Former Sun Devil Mitch Jones Playing In Arizona Fall League
Oct. 6, 2004
SCOTTSDALE - The Arizona State University baseball team's single-season home run leader has returned to his old stomping ground.
Former Sun Devil Mitch Jones, a utility player with the Class AA Trenton Thunder of the Eastern League, made his Arizona Fall League debut Tuesday for the Grand Canyon Rafters and is expected to play today against the Peoria Javelinas at Scottsdale Stadium.
The Rafters are the 'other' team that calls Scottsdale Stadium home for the duration of the six-week season, whenever the Scottsdale Scorpions aren't hosting one of the other four teams in the league.
Jones, 26, comes home after a productive season in which he hit a league-best 39 home runs with the Thunder, a New York Yankees affiliate. He finished first with 68 extra-base hits, second with 92 runs scored and third with 97 runs batted in.
'It was something that I've always wanted to do,' Jones said of playing in the Arizona Fall League. 'I've wanted to play in this league since I played college ball.
'It's definitely exciting coming back to where I played, with the memories and going to college here.'
One of five players who joined the Rafters from the Yankees' farm system, Jones sees the short stint in the Arizona Fall League as an opportunity to prove himself heading into spring training.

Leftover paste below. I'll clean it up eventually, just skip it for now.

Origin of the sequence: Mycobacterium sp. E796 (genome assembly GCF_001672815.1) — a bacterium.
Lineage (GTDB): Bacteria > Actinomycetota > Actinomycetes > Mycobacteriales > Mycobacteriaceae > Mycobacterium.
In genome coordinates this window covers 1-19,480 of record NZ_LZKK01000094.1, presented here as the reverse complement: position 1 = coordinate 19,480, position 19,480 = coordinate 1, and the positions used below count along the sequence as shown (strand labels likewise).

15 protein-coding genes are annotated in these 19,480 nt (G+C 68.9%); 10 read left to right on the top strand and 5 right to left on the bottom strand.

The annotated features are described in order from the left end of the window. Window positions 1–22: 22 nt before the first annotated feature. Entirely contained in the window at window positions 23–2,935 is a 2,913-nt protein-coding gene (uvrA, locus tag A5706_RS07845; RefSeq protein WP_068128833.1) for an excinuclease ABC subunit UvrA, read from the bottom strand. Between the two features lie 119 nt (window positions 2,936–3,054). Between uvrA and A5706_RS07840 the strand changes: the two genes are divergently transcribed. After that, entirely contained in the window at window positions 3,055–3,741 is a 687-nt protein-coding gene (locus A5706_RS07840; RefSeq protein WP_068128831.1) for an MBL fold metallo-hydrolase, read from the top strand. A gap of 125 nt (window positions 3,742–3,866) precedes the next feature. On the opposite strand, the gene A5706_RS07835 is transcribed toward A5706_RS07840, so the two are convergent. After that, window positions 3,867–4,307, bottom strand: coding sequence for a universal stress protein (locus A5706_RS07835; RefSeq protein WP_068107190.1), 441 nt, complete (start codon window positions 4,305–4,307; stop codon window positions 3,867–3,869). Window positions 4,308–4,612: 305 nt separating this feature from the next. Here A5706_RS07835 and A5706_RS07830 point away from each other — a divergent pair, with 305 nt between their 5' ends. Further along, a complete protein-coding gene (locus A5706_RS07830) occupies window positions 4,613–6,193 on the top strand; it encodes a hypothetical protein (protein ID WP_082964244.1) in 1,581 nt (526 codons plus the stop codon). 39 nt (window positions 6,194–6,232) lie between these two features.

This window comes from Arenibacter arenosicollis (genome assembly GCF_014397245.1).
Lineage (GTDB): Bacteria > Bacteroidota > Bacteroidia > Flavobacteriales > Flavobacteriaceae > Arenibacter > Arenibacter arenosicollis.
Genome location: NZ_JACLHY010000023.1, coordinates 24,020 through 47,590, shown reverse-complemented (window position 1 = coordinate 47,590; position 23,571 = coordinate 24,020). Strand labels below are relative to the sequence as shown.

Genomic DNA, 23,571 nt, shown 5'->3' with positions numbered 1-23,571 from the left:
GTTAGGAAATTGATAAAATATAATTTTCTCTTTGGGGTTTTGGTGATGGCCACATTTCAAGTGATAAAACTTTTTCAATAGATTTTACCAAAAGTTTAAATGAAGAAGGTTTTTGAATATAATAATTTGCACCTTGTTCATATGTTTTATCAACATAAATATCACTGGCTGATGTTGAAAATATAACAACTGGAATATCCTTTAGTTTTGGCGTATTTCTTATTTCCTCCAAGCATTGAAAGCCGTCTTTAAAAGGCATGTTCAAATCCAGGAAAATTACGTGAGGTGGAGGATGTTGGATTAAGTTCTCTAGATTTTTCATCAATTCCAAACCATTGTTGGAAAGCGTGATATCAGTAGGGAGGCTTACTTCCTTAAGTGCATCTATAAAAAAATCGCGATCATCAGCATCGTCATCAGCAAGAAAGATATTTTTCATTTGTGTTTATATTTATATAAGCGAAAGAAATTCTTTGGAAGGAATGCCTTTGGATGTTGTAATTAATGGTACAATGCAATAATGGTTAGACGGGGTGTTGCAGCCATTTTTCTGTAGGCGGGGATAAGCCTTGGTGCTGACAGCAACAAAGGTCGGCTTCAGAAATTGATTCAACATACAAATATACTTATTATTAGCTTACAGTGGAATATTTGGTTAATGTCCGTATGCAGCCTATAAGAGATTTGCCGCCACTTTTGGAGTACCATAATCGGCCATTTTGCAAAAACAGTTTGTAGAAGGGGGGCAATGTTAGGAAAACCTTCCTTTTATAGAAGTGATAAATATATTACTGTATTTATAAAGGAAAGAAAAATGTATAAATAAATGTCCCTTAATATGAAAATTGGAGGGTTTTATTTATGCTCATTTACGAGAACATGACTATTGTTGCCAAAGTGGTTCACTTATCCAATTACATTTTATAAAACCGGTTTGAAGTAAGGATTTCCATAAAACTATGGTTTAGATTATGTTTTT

It's unclear whether Jones will return to Trenton next year or be activated to the Class AAA Columbus Clippers, where former Sun Devil Mike Kelly played this past season. There's even a chance that Jones will leave the Yankees organization.
'There are a lot of different scenarios out there right now,' said Jones, who is staying with family in Gilbert. 'I don't know what will happen. With all the scenarios out there right now, I'm not sure what next year will bring.'
Jones is known as a power hitter. That's no surprise, considering that he won a home run hitting contest this summer at the Eastern League's all-star game.
As a senior at ASU, Jones hit a school-record 27 home runs, including a memorable blast against the University of Arizona that enabled the Sun Devils to claim a share of the 2000 Pac-10 championship.
The previous record of 25 home runs was held by Bob Horner, the No. 1 pick in the 1978 Major League Baseball amateur draft.
'That's a nice record to have, and it's something that's fun to hold,' said Jones, who finished his ASU career with 38 home runs, the seventh-most in school history. 'I assume that somebody will break that, but as long as they don't, it's a nice record to be a part of.'
Jones claims that being a power hitter is natural for him, just like hitting for contact is natural for some position players.
'It's just something that I've always kind of done,' he said. 'That has kind of been my game growing up. That's just the way I play, and hopefully I'll continue doing it that way.'
Jones realizes that he needs to develop more consistency to reach the next level. In 137 games this season, he batted .246, giving him the fourth-worst average on the Thunder. He also struck out a team-high 152 times.
'The more you play, and the more you're in game situations, the more you mature,' Jones said.
Jones figures that his knack for hitting the long ball could turn into a promising career in the majors - and he's more than willing to give up his title as the Eastern League's strikeout king.
'It takes some patience to get there, and different guys get there at different times,' Jones said. 'But if you put up numbers, you'll get your chance.'
By Brian Gomez
Special for the Scottsdale Republic
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